Bill James’ discovery of a Pythagorean formula for win expectation in baseball has been a useful resource to analysts and coaches for over 30 years. Extensions of the Pythagorean model have been developed for all of the major professional team sports but none of the individual sports. The present paper attempts to address this gap by deriving a Pythagorean model for win production in tennis. Using performance data for the top 100 male singles players between 2004 and 2014, this study shows that, among the most commonly reported performance statistics, a model of break points won provides the closest approximation to the Pythagorean formula, explaining 85% of variation in season wins and having the lowest cross-validation prediction error among the models considered. The mid-season projections of the break point model had performance that was comparable to an expanded model that included eight other serve and return statistics as well as player ranking. A simple match prediction algorithm based on a break point model with the previous 9 months of match history had a prediction accuracy of 67% when applied to 2015 match outcomes, whether using the least-squares or Pythagorean power coefficient. By demonstrating the striking similarity between the Pythagorean formula for baseball wins and the break point model for match wins in tennis, this paper has identified a potentially simple yet powerful analytic tool with a wide range of potential uses for player performance evaluation and match forecasting.
Baumer, B. and A. Zimbalist. 2014. The Sabermetric Revolution: Assessing the Growth of Analytics in Baseball. Philadelphia, Pennsylvania: University of Pennsylvania Press.
Braunstein, A. 2010. “Consistency and Pythagoras.” Journal of Quantitative Analysis in Sports 6(1):1–16.
Caro, C. A. and R. Machtmes. 2013. “Testing the Utility of the Pythagorean Expectation Formula on Division One College Football: An Examination and Comparison to the Morey Model.” Journal of Business & Economics Research 11(12):537–542.
Cha, D. U., D. P. Glatt, and P. M. Sommers. 2007. “An Empirical Test of Bill James’s Pythagorean Formula.” Journal of Recreational Mathematics 35(2):117–130.
Cochran, J. J. and R. Blackstock. 2009. “Pythagoras and the National Hockey League.” Journal of Quantitative Analysis in Sports 5(2):1–13.
Davenport, C. and K. Woolner. 1999. “Revisiting the Pythagorean Theorem: Putting Bill James’ Pythagorean Theorem to the Test.” The Baseball Prospectus.
Faraway, J. J. 2005. Extending the Linear Model with R: Generalized Linear, Mixed Effects and Nonparametric Regression Models. Boca Raton, Florida: CRC Press.
Gilsdorf, K. F. and V. A. Sukhatme. 2008. “Testing Rosen’s Sequential Elimination Tournament Model Incentives and Player Performance in Professional Tennis.” Journal of Sports Economics 9(3):287–303.
Hamilton, H. H. 2011. “An Extension of the Pythagorean Expectation for Association Football.” Journal of Quantitative Analysis in Sports 7(2):1–18.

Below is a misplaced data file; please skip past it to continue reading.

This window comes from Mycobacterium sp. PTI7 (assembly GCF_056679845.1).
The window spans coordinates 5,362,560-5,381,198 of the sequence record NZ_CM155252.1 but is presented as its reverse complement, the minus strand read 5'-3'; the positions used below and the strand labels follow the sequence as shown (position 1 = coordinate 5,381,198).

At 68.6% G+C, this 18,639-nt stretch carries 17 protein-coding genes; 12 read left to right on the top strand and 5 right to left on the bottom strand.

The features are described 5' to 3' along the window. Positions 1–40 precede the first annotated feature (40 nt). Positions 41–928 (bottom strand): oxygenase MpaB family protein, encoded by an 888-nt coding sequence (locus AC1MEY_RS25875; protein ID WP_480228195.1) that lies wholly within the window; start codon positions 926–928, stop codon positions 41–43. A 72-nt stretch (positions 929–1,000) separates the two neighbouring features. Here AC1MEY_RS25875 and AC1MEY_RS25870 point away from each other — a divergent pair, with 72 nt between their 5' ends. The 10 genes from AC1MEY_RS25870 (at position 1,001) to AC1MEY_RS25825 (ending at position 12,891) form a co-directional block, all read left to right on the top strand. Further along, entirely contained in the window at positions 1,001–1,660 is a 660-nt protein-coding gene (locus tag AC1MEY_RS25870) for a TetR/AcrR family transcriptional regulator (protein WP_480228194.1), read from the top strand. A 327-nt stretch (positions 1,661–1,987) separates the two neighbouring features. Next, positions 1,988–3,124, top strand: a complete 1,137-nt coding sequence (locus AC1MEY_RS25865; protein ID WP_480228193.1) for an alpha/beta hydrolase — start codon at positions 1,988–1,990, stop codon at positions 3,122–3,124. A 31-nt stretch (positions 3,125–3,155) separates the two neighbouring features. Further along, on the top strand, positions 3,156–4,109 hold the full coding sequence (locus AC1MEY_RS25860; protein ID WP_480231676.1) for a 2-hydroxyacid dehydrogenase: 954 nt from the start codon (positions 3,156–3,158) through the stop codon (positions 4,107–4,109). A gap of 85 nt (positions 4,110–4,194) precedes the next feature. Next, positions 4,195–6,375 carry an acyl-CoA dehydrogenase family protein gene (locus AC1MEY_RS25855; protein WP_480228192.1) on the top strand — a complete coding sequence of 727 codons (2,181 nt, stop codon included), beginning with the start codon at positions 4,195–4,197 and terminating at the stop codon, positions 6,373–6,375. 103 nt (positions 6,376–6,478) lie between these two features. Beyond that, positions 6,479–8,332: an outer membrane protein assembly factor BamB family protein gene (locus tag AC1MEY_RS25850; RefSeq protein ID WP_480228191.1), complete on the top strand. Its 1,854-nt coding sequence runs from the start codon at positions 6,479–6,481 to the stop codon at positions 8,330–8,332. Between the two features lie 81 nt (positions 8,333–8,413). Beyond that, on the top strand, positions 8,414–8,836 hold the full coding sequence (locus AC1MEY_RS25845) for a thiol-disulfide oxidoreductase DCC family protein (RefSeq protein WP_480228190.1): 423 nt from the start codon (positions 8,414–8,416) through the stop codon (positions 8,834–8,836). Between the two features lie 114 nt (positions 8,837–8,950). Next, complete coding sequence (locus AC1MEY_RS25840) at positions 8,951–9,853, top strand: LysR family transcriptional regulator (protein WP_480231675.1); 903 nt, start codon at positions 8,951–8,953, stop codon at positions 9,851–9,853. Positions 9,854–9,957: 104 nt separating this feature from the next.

Hammond, C., W. P. Johnson, and S. J. Miller. 2015. “The James Function.” Mathematics Magazine 88(1):54–71.
James, B. 1981. Baseball Abstract. Self-Published, Lawrence, KS.
Klaassen, F. J. and J. R. Magnus. 2001. “Are Points in Tennis Independent and Identically Distributed? Evidence from a Dynamic Binary Panel Data Model.” Journal of the American Statistical Association 96(454):500–509.
Knottenbelt, W. J., D. Spanias, and A. M. Madurska. 2012. “A Common-opponent Stochastic Model for Predicting the Outcome of Professional Tennis Matches.” Computers & Mathematics with Applications 64(12):3820–3827.
McHale, I. and A. Morton. 2011. “A Bradley-Terry Type Model for Forecasting Tennis Match Results.” International Journal of Forecasting 27(2):619–630.
Miller, S. J. 2007. “A Derivation of the Pythagorean Won-loss Formula in Baseball.” Chance 20(1):40–48.
Miller, S. J., T. Corcoran, J. Gossels, V. Luo, and J. Porflio. 2014. “Pythagoras at the Bat.” in Social Networks and the Economics of Sports, 89–113. Springer.
Morris, C. 1977. “The Most Important Points in Tennis.” Optimal Strategies in Sports 5:131–140.
R Core Team. 2015. R: A Language and Environment for Statistical Computing. Vienna, Austria: R Foundation for Statistical Computing.
Rosenfeld, J. W., J. I. Fisher, D. Adler, and C. Morris. 2010. “Predicting Overtime with the Pythagorean Formula.” Journal of Quantitative Analysis in Sports 6(2):1–19.
Stefani, R. T. 1997. “Survey of the Major World Sports Rating Systems.” Journal of Applied Statistics 24(6):635–646.
Tibshirani, R. 1996. “Regression Shrinkage and Selection via the Lasso.” Journal of the Royal Statistical Society. Series B (Methodological) 267–288.
JQAS, an official journal of the American Statistical Association, publishes research on the quantitative aspects of professional and collegiate sports. Articles deal with subjects as measurements of player performance, tournament structure, and the frequency and occurrence of records. Additionally, the journal serves as an outlet for professionals in the sports world to raise issues and ask questions that relate to quantitative sports analysis.